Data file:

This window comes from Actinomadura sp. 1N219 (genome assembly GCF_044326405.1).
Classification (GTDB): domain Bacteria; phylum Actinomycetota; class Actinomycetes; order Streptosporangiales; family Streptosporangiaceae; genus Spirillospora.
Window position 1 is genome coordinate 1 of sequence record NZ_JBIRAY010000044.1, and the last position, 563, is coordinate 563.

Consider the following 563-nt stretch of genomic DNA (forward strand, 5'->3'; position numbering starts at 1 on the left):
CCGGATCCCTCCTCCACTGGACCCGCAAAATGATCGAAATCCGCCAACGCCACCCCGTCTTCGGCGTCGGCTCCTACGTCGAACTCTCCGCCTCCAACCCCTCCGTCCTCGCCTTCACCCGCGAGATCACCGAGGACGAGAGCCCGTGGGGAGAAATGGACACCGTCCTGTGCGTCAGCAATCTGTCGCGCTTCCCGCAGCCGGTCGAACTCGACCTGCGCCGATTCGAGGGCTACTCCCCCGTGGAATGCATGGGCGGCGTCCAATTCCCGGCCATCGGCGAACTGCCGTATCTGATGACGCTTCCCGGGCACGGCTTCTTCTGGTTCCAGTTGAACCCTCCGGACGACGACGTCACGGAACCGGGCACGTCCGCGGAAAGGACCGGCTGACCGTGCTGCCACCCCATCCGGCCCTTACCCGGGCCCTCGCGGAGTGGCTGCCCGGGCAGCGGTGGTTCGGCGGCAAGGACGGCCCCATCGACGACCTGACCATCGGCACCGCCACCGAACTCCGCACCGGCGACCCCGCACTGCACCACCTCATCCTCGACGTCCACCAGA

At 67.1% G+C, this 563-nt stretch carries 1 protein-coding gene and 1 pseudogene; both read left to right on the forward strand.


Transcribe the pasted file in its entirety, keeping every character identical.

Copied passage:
This window comes from Actinomadura sp. 1N219 (genome assembly GCF_044326405.1).
Classification (GTDB): domain Bacteria; phylum Actinomycetota; class Actinomycetes; order Streptosporangiales; family Streptosporangiaceae; genus Spirillospora.
Window position 1 is genome coordinate 1 of sequence record NZ_JBIRAY010000044.1, and the last position, 563, is coordinate 563.

Consider the following 563-nt stretch of genomic DNA (forward strand, 5'->3'; position numbering starts at 1 on the left):
CCGGATCCCTCCTCCACTGGACCCGCAAAATGATCGAAATCCGCCAACGCCACCCCGTCTTCGGCGTCGGCTCCTACGTCGAACTCTCCGCCTCCAACCCCTCCGTCCTCGCCTTCACCCGCGAGATCACCGAGGACGAGAGCCCGTGGGGAGAAATGGACACCGTCCTGTGCGTCAGCAATCTGTCGCGCTTCCCGCAGCCGGTCGAACTCGACCTGCGCCGATTCGAGGGCTACTCCCCCGTGGAATGCATGGGCGGCGTCCAATTCCCGGCCATCGGCGAACTGCCGTATCTGATGACGCTTCCCGGGCACGGCTTCTTCTGGTTCCAGTTGAACCCTCCGGACGACGACGTCACGGAACCGGGCACGTCCGCGGAAAGGACCGGCTGACCGTGCTGCCACCCCATCCGGCCCTTACCCGGGCCCTCGCGGAGTGGCTGCCCGGGCAGCGGTGGTTCGGCGGCAAGGACGGCCCCATCGACGACCTGACCATCGGCACCGCCACCGAACTCCGCACCGGCGACCCCGCACTGCACCACCTCATCCTCGACGTCCACCAGA

At 67.1% G+C, this 563-nt stretch carries 1 protein-coding gene and 1 pseudogene; both read left to right on the forward strand.